Good luck, good cheer, may you live a hundred years.

Good luck, good cheer, may you live a hundred years.

Good luck, good cheer, may you live a hundred years.

One Hundred Years!

If you were in Poland and it was making you nervous that you wouldn’t be able to pronounce the above words in Polish at a birthday celebration, do not panic too much. “Sto Lat” is often accompanied by vodka, which somehow makes the pronunciation much easier!

So why am I writing this post to you today? It was on September 27, 1917, that a little baby boy named Stanley was born to a polish immigrant couple who settled in Lynn, Massachusetts. Stanley was the youngest of 7 children and if he lived to this very day, Stanley would have reached that 100 Year “Sto-lat” landmark. This man Stanley that I am speaking about was my dear Dad!

Unfortunately, my Dad did not live to be 100 years old. He went to heaven peacefully on January 9th, 2009 (about 8 years ago) at the age of 91, while in the comfort of his home. On that very morning just before he passed, my parents had pre-arranged for a visit from their lawyer to their house to sign their updated last will and testament. Ironically, in just less than one hour after the attorney left my parent’s house, my Dad simply sat down on his favorite chair and moments later—- his heart just simply stopped.

My Dad was such a wonderful person who was loved by all. He never complained and rarely talked much about himself. When you would meet him, he genuinely was interested in you and your welfare and would take the time to listen intently to what you had to say. My Dad was the kind of person who loved his wife and family deeply, who was proud of his three sons, and who would always speak from the heart.

I really miss my Dad even after all these years. However, I am comforted to know that he is at peace and that he continues to lovingly watch over us (his family) from his rightful place in heaven.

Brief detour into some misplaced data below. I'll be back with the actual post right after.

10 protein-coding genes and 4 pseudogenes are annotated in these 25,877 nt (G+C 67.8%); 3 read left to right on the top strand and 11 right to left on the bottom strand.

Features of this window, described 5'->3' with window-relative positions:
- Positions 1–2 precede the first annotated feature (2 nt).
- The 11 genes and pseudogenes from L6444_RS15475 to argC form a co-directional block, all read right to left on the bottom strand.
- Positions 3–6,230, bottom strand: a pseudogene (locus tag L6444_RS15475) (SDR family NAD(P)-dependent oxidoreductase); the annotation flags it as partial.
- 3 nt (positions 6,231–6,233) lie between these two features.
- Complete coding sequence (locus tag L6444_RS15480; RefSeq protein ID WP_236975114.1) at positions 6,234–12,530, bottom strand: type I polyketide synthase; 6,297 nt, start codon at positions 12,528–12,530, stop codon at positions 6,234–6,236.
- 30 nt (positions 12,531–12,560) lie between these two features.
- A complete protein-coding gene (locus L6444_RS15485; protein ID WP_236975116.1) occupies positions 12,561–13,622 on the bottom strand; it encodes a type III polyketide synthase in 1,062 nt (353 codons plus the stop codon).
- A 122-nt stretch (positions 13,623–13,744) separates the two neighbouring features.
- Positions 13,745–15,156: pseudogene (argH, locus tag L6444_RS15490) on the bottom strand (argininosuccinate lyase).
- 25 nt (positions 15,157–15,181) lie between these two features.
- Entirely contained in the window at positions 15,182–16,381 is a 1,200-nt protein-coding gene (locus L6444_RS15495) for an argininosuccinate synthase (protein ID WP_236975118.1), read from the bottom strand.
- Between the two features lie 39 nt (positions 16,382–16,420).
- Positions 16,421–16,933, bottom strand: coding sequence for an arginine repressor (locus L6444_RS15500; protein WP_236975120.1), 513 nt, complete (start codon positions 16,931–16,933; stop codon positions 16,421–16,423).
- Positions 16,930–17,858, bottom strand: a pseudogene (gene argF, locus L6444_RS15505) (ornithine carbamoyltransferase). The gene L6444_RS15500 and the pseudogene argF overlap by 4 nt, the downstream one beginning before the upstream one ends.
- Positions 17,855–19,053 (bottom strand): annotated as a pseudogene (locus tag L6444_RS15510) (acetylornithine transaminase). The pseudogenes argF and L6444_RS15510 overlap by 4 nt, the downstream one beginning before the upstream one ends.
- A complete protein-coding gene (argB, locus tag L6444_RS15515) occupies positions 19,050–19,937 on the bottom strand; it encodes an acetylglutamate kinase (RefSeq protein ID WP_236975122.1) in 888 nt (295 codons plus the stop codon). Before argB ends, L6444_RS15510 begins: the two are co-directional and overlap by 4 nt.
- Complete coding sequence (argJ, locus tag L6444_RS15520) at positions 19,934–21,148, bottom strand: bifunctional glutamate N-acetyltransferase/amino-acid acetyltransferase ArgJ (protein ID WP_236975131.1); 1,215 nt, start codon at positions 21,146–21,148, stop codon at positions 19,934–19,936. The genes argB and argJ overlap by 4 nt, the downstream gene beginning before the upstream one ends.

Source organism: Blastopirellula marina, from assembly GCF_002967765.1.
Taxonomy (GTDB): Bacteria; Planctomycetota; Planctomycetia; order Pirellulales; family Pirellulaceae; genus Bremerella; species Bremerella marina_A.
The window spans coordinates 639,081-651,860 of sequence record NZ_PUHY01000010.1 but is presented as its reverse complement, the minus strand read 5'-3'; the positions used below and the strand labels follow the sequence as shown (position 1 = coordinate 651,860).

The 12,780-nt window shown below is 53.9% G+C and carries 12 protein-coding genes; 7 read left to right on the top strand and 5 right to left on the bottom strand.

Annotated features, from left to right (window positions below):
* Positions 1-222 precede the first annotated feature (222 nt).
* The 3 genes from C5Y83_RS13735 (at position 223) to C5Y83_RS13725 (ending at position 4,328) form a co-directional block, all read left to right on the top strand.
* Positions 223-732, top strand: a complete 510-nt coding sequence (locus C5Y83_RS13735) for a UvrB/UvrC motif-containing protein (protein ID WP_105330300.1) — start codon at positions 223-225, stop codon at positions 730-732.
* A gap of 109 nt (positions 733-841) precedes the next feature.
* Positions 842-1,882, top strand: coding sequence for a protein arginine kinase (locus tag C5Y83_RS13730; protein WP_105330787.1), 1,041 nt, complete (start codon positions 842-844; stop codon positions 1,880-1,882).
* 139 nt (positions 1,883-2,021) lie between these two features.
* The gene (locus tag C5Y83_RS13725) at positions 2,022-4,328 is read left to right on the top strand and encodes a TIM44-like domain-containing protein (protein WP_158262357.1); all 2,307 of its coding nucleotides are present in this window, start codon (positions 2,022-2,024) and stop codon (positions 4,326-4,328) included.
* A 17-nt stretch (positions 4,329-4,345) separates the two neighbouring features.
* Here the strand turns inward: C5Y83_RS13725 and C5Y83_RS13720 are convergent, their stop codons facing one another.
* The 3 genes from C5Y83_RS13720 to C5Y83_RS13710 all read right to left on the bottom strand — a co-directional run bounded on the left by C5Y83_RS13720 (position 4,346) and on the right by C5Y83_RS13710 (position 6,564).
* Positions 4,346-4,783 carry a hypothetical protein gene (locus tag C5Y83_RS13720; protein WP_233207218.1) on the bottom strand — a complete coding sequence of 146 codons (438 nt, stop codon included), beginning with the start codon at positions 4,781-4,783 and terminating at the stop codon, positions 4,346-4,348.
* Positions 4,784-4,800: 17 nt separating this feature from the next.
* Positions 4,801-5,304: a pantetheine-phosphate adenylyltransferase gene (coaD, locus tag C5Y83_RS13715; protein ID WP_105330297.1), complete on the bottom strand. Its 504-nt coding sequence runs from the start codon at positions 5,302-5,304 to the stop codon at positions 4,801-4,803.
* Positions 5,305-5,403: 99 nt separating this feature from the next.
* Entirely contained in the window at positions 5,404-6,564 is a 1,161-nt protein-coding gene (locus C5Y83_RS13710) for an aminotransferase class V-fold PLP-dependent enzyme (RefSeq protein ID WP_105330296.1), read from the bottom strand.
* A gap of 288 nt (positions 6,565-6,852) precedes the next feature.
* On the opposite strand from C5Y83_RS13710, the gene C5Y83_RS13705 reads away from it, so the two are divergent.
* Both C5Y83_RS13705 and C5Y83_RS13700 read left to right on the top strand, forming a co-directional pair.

“Sto-lat” “Sto-lat” my dear Dad ——- you finally made it to 100 years !  “Sto-lat” !!!


Unfortunately, unlike Terry’s Blog I do not have many current pictures of my Dad here with me in my RV in Tampa. However, I incorporated into this Blog a photo of my Dad (in his younger years) that you might recognize since it was previously used by Terry as the main character in a couple of his creative short stories.

Also included is the only video that I have of my Dad probably taken about 10 to 12 years ago and a photo although a bit dark of his Urn, favorite hat and a photo of my Dad’s smiling face proudly showing “The Drabczuk smile”!

Also included below are a couple of other personal comments about my Dad:


From my mother Stacia (his wife): What can I write about my husband?  He was the best thing that ever happened to me.  I’m sure glad I accepted his New Year’s invitation to go on a date when he called me on Christmas Eve in 1947.  That was the beginning of it all.  In May of 1949, Stan and I married.  He gave me 60 years of the happiest times of my life, but most of all he left me with three wonderful sons – Jan, Gary and Randy.

From my brother Jan (his oldest son): Growing up I always remember that my Dad was there for me. He would come home usually after working overtime and he still had time for me. He was there for both my happy and sad times. Dad gave me the direction, education and love that has made me successful in life. Every day I wish I could be more like him. Wish you were still hear Dad. Happy 100th birthday.